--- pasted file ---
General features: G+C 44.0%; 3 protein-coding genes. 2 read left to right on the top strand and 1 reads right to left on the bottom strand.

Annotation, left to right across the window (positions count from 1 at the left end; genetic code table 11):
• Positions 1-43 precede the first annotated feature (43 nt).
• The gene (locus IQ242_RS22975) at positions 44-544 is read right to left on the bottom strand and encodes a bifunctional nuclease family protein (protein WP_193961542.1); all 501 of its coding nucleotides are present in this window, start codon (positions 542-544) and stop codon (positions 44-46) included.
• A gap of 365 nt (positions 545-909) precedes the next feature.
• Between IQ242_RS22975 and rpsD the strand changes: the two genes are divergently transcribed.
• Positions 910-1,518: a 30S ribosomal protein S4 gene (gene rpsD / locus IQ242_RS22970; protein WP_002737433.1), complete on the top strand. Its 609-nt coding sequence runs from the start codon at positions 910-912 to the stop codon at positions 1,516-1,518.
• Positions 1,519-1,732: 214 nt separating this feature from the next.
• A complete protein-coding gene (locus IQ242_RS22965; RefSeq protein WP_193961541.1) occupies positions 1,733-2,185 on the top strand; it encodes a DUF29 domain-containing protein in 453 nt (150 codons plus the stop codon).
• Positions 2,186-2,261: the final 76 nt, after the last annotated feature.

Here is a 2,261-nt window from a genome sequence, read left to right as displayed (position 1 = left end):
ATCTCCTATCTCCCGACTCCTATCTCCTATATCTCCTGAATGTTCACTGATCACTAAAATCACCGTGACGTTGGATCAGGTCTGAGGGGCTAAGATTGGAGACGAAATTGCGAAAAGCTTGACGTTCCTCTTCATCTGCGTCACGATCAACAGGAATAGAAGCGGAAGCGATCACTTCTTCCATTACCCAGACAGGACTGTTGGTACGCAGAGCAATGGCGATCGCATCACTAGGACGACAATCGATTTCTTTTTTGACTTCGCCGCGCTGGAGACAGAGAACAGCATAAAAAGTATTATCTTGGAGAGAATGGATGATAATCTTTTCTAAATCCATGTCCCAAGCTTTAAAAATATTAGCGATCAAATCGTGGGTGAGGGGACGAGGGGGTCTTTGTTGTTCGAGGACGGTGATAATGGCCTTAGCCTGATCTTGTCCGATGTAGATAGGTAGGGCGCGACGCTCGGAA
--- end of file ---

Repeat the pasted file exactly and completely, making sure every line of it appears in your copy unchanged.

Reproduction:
General features: G+C 44.0%; 3 protein-coding genes. 2 read left to right on the top strand and 1 reads right to left on the bottom strand.

Annotation, left to right across the window (positions count from 1 at the left end; genetic code table 11):
• Positions 1-43 precede the first annotated feature (43 nt).
• The gene (locus IQ242_RS22975) at positions 44-544 is read right to left on the bottom strand and encodes a bifunctional nuclease family protein (protein WP_193961542.1); all 501 of its coding nucleotides are present in this window, start codon (positions 542-544) and stop codon (positions 44-46) included.
• A gap of 365 nt (positions 545-909) precedes the next feature.
• Between IQ242_RS22975 and rpsD the strand changes: the two genes are divergently transcribed.
• Positions 910-1,518: a 30S ribosomal protein S4 gene (gene rpsD / locus IQ242_RS22970; protein WP_002737433.1), complete on the top strand. Its 609-nt coding sequence runs from the start codon at positions 910-912 to the stop codon at positions 1,516-1,518.
• Positions 1,519-1,732: 214 nt separating this feature from the next.
• A complete protein-coding gene (locus IQ242_RS22965; RefSeq protein WP_193961541.1) occupies positions 1,733-2,185 on the top strand; it encodes a DUF29 domain-containing protein in 453 nt (150 codons plus the stop codon).
• Positions 2,186-2,261: the final 76 nt, after the last annotated feature.

Here is a 2,261-nt window from a genome sequence, read left to right as displayed (position 1 = left end):
ATCTCCTATCTCCCGACTCCTATCTCCTATATCTCCTGAATGTTCACTGATCACTAAAATCACCGTGACGTTGGATCAGGTCTGAGGGGCTAAGATTGGAGACGAAATTGCGAAAAGCTTGACGTTCCTCTTCATCTGCGTCACGATCAACAGGAATAGAAGCGGAAGCGATCACTTCTTCCATTACCCAGACAGGACTGTTGGTACGCAGAGCAATGGCGATCGCATCACTAGGACGACAATCGATTTCTTTTTTGACTTCGCCGCGCTGGAGACAGAGAACAGCATAAAAAGTATTATCTTGGAGAGAATGGATGATAATCTTTTCTAAATCCATGTCCCAAGCTTTAAAAATATTAGCGATCAAATCGTGGGTGAGGGGACGAGGGGGTCTTTGTTGTTCGAGGACGGTGATAATGGCCTTAGCCTGATCTTGTCCGATGTAGATAGGTAGGGCGCGACGCTCGGAA